My EOS RP has two AF modes: one shot AF and servo AF. With one shot AF, the camera focuses once and allows recomposing the picture. With servo AF, the camera keeps looking at the selected AF point, and refocusing continuously. So, when I aim the camera at a near subject, half-press the shutter, and recompose so that the AF point is at a far subject, the camera automatically refocuses to the far subject.

However, I would like to have a mode where the camera keeps tracking the subject that was initially at the AF point, and not tracking the AF point. So, when recomposing, the focus point would move along with the subject / camera movement.

I know the camera has touch & drag AF point selection and a huge number of AF points, so it's not hard to select the AF point. However, I would find it easier to just first aim the camera at the subject to be focused at, and then recompose, which works with one shot AF but not with servo AF.

Is this recomposing with servo AF possible on this camera? Since the camera is mirrorless, this kind of tracking should be easy for the camera manufacturer to implement.

  • 1
    \$\begingroup\$ I think you are going to single-handedly write the book on this site regarding the RP. \$\endgroup\$
    – OnBreak.
    Commented Jul 6, 2019 at 17:52

1 Answer 1


Yes, this is possible.

First, select the servo AF mode.

Then, select AF point to face detect + tracking.

Now with the previous settings, you won't see the AF point anymore in the viewfinder or the LCD because it's doing face detect.

Then, set custom functions II-7: initial servo AF point for face detect + tracking to the setting value 2 (AF point set for other modes).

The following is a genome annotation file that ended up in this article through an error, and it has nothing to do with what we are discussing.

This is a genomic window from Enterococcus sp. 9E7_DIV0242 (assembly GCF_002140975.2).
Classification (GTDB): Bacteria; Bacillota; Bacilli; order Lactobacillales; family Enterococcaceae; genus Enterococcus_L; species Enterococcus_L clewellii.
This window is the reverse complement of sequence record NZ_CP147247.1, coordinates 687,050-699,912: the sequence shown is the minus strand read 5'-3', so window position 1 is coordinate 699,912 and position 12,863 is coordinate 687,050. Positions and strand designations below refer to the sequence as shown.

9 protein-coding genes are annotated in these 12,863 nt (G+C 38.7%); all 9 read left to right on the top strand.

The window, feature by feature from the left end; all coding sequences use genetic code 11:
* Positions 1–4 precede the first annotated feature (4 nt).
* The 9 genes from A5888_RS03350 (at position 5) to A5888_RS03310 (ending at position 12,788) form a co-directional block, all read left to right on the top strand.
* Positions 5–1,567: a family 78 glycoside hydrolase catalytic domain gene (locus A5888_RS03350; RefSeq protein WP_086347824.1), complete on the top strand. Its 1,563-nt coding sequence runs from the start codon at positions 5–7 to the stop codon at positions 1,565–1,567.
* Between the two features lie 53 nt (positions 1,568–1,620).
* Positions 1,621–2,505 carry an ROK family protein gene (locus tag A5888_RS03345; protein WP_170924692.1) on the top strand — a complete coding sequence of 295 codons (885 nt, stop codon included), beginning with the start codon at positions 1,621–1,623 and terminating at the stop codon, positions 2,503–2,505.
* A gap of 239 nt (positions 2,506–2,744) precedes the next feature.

Now the AF point became visible again.

This way, the subject at the autofocus point will be selected for tracking AF. I think the face detection will probably be disabled in this custom functions setting value.

When recomposing the picture, the camera will use sophisticated algorithms to track the subject, even if the position of the subject within the frame changes.

The only drawback with these particular settings is that the level indicator is not visible anymore, so you may end up with a shot that is not perfectly level.

  • \$\begingroup\$ Yes, but was is the use case? Recomposing while shooting a moving subject? \$\endgroup\$
    – xenoid
    Commented Jul 6, 2019 at 22:16
  • \$\begingroup\$ I can see two use cases: (1) burst mode & moving subject, (2) recomposing & a really fast lens with minimal DoF, so minimal that camera movement means subject is not perfectly in focus. \$\endgroup\$
    – juhist
    Commented Jul 7, 2019 at 6:16

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